In the midst of an elaborate conspiracy, an expert negotiator is driven to the edge when he's framed for the murder of his partner, as well as embezzling money from his department's pension fund. His only chance to prove his innocence is to take hostages himself, acquire the services of another expert negotiator, and find out who's running the conspiracy before it's too late.Written by
When Roman fires the (first) shot into the ceiling inside the building where he is holding 4 hostages, the crowd and news crews outside react to the sound - as do the police who are monitoring sound inside - however, the sound of a handgun shot inside a building and several floors up would not be heard down on the street below (nor would the muzzle flash be visible). See more »
Lieutenant Chris Sabian:
I can't believe this, I'm just surrounded by a room of people who wanna go in there and kill him. This is the guy who call you friend. I got nothing invested in this. I wonder why that is, or maybe someday we'll find out.
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On newer prints of the film, including VUDU, the Warner Bros. 75 Years logo is omitted at the beginning. However, the 1992 "Distributed By Warner Bros." logo is retained at the end of the film. See more »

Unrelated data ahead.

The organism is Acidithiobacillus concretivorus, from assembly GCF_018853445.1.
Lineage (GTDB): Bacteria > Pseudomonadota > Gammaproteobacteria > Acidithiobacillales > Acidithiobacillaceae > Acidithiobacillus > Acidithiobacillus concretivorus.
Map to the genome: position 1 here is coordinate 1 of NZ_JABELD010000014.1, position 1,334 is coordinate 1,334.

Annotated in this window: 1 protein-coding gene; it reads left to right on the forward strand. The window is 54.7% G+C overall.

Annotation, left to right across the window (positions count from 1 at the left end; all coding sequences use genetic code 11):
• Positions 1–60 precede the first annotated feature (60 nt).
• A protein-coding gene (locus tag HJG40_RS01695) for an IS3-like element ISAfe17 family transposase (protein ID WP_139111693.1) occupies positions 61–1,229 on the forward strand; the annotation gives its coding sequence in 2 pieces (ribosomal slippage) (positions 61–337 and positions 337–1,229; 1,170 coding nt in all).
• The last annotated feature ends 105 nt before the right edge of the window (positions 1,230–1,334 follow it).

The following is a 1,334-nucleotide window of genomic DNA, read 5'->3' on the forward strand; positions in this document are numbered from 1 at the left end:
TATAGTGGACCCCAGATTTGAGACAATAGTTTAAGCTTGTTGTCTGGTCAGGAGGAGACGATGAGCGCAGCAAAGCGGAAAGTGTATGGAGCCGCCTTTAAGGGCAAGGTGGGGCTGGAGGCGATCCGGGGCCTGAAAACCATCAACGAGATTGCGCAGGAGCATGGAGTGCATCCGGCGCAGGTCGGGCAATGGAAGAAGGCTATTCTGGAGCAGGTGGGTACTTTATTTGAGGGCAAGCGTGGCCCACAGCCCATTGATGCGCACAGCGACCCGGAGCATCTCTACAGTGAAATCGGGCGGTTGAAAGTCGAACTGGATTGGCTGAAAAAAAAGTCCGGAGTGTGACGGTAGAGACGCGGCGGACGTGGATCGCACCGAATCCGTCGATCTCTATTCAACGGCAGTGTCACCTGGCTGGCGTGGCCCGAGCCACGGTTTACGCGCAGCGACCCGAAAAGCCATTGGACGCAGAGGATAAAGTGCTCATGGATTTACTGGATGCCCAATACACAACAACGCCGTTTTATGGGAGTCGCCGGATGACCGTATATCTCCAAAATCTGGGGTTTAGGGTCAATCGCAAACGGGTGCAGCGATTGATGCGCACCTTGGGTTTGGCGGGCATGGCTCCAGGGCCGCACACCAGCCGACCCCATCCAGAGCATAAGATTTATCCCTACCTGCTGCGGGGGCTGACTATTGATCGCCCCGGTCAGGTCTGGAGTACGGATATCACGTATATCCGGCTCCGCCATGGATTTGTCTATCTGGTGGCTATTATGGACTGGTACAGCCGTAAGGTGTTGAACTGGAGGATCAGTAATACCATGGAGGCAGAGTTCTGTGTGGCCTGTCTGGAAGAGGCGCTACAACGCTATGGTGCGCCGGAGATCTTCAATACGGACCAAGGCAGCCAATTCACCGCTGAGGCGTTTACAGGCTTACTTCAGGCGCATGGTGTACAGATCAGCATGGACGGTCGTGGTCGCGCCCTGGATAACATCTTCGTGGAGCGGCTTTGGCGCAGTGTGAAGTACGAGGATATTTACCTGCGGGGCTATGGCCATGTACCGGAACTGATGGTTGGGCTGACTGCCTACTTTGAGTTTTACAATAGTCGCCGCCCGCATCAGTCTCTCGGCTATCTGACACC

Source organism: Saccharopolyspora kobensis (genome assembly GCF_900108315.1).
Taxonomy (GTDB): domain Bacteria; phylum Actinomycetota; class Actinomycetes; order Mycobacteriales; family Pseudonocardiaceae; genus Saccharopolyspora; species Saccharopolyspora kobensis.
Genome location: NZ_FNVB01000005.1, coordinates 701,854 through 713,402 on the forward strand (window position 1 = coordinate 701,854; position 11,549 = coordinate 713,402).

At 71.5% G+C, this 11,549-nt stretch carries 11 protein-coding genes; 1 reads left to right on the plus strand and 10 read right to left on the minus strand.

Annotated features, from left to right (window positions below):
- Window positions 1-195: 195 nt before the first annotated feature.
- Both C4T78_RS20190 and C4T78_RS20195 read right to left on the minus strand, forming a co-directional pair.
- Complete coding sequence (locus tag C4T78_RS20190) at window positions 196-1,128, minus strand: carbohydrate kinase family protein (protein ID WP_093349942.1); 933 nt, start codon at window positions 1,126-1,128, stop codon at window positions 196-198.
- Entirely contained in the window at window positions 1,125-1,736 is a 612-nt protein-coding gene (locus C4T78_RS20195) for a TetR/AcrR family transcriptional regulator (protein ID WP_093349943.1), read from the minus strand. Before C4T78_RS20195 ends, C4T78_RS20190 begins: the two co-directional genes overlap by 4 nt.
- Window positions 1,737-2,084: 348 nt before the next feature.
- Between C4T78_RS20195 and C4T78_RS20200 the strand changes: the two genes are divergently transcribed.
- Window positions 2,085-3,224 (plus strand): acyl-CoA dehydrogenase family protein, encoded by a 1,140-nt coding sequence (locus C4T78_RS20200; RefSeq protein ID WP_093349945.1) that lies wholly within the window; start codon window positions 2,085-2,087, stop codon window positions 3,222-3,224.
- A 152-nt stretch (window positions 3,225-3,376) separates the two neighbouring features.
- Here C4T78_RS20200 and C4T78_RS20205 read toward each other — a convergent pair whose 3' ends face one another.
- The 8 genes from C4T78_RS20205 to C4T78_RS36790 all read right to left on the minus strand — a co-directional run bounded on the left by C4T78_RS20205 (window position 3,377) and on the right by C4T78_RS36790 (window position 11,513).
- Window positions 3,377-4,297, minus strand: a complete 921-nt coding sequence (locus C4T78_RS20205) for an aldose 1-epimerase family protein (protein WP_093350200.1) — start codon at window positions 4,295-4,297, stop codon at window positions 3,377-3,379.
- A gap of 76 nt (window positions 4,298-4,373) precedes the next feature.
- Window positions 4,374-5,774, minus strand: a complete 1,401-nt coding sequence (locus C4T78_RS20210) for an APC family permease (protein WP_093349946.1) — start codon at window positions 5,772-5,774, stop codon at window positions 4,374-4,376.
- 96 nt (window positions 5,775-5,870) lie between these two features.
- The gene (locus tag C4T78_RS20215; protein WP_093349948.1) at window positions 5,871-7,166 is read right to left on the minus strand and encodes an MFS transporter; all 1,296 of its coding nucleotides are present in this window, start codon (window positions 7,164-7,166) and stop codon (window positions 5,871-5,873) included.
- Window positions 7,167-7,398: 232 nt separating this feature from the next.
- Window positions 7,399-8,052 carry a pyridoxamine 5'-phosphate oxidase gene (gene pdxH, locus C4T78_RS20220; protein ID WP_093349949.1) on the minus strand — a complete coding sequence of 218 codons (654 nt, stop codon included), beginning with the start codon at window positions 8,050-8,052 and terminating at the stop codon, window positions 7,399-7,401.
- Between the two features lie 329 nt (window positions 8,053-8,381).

Just when you think he's cornered, he thinks of a new strategy. Samuel L. Jackson portrays Lieutenant Danny Roman, police hostage negotiator. When he's framed for a crime he didn't commit, against his fellow police officers no less, he knows that the only way out is to bring in an equally tough negotiator, Lieutenant Chris Sabian played by Kevin Spacey, who's from another precinct and who therefore could not have been contaminated by the bad elements within his own force, which buys him the necessary time to bluff and blindside while he finds the clues he needs to prove he's innocent. Chicago is taken hostage along with the few people he retains as bargaining chips, and we are taken along for the ride. This was a masterful job of film-making from beginning to end. The characters and story were flawlessly developed. We don't precisely know who's guilty or who's innocent. Roman conducts his interrogation and trial while he negotiates with the police outside, some of whom are working overtime to eliminate Roman before he figures it all out. This all occurs right under the noses of the FBI who are in way over their heads and don't have a clue who's guilty or innocent, just like the rest of us watching. Along the way, we get to witness Roman lecture his underlings about the finer points of negotiations while he himself has just become a hostage taker. "Never say no!" he barks with effective zeal. And he tests his bewildered pupils continuously, who fail continuously. Only Sabian is smart enough to understand what's going on in Roman's mind. The strategy is shared by two men who think alike, who are under stress, and have an innate instinct for lie detection. The screenplay was terrific. The cinematography was effective. The acting of Jackson and Spacey exceptional. And the supporting cast, particularly bad-guy-turned-good-guy Paul Giamatti who provides great comic relief, was outstanding. If you're in the mood for an intelligent, taut thriller, The Negotiator delivers... 9/10.
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